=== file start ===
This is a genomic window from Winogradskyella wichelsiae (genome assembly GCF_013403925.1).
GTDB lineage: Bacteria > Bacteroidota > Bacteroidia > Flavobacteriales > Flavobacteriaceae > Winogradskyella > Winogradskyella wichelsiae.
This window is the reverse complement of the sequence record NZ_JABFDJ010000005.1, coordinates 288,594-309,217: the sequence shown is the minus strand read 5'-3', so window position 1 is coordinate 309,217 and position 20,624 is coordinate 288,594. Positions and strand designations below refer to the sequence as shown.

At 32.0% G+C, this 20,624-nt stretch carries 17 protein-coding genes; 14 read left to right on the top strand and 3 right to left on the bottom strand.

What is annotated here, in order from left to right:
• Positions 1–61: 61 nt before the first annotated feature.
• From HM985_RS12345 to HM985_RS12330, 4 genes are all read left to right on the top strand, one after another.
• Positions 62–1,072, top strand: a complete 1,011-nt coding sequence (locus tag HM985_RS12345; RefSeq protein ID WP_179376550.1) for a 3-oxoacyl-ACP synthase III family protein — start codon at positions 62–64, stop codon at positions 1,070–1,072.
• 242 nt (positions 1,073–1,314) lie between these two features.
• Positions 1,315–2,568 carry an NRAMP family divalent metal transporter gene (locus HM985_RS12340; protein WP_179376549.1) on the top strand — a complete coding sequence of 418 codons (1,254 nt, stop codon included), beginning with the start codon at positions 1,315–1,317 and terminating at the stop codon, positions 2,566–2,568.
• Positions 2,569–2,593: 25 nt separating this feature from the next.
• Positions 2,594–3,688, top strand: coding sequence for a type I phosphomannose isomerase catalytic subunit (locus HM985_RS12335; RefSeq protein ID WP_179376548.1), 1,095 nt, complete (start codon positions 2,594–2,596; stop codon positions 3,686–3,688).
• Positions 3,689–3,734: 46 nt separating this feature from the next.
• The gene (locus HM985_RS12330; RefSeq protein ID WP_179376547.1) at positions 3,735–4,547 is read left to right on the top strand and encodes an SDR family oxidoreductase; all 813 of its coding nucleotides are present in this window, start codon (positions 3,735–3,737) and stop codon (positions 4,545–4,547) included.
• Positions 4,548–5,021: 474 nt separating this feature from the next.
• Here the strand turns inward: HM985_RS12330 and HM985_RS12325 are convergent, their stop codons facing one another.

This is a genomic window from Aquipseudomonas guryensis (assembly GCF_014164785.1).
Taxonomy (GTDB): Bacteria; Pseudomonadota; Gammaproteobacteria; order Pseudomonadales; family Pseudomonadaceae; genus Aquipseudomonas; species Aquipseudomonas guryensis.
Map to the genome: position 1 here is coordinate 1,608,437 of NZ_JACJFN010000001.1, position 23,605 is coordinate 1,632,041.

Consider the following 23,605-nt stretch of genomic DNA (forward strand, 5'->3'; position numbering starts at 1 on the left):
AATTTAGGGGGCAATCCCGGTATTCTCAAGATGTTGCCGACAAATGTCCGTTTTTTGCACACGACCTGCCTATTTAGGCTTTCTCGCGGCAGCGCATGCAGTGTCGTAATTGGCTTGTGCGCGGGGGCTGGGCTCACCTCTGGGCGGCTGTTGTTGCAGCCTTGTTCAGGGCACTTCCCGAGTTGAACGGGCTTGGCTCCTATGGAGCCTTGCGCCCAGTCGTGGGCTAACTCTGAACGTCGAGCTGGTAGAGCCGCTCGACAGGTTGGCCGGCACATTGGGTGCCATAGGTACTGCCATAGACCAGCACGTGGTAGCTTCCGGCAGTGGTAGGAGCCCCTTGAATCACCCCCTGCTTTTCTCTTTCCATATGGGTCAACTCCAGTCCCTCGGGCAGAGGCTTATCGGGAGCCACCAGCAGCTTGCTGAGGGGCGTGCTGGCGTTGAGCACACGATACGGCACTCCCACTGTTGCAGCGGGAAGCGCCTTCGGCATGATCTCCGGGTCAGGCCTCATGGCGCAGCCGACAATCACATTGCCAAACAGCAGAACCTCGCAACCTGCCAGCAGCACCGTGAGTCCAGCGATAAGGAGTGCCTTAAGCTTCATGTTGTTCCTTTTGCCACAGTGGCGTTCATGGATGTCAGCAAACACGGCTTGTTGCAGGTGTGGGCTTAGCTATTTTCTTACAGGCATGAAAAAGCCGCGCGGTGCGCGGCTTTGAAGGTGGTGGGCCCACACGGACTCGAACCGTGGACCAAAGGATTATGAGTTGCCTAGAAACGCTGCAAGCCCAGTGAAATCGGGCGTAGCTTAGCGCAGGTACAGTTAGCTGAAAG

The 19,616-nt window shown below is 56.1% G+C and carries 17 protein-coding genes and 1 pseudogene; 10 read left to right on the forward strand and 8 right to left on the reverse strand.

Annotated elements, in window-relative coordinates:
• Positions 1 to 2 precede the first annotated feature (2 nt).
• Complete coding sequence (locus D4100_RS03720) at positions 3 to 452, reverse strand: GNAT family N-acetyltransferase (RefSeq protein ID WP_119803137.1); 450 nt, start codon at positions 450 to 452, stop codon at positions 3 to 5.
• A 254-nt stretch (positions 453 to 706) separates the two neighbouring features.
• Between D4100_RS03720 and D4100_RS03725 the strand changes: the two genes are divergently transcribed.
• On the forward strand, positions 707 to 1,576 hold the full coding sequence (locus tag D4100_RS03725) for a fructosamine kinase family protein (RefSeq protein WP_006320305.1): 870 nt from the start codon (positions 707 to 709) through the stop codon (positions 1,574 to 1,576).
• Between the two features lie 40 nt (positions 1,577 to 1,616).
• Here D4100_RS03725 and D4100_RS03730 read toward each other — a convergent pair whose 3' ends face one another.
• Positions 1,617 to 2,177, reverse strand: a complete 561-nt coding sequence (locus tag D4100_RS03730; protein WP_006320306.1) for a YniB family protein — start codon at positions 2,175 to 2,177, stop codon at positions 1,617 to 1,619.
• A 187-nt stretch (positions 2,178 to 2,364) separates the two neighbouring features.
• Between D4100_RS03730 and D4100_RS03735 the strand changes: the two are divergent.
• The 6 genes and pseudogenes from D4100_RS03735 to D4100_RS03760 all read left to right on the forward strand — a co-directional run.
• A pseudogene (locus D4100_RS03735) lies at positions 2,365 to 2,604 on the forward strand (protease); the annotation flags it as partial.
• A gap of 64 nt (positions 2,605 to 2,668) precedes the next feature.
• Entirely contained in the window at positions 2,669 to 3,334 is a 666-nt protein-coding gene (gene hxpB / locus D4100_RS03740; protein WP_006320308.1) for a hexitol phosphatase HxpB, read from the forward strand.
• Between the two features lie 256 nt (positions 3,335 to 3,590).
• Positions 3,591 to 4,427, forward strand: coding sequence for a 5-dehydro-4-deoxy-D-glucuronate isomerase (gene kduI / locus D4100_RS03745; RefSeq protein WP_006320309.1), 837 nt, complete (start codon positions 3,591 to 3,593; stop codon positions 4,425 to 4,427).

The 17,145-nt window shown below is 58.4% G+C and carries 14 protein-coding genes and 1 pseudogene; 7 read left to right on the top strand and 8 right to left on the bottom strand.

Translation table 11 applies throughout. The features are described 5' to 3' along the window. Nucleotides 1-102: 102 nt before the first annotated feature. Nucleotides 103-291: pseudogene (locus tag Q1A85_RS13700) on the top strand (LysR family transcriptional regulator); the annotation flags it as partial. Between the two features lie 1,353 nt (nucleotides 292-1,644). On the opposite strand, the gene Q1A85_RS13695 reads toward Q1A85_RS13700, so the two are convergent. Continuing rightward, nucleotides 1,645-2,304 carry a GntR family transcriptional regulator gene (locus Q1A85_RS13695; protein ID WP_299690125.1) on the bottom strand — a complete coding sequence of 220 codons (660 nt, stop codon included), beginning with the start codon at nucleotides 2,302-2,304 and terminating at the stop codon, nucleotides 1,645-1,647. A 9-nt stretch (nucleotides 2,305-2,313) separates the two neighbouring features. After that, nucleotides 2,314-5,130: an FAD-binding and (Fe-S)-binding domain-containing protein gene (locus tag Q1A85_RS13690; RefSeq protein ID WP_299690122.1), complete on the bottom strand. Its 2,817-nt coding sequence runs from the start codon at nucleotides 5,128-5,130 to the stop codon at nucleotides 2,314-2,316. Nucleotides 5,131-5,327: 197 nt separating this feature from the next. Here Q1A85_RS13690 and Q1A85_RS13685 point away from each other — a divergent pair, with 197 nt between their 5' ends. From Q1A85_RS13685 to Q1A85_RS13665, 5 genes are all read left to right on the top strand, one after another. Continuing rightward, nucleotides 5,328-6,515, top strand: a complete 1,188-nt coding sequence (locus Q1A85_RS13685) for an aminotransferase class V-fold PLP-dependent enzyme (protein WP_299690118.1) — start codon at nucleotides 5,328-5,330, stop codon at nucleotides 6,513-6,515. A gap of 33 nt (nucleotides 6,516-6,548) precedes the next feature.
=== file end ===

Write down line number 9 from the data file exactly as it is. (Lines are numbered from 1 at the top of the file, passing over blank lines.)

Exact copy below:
• 242 nt (positions 1,073–1,314) lie between these two features.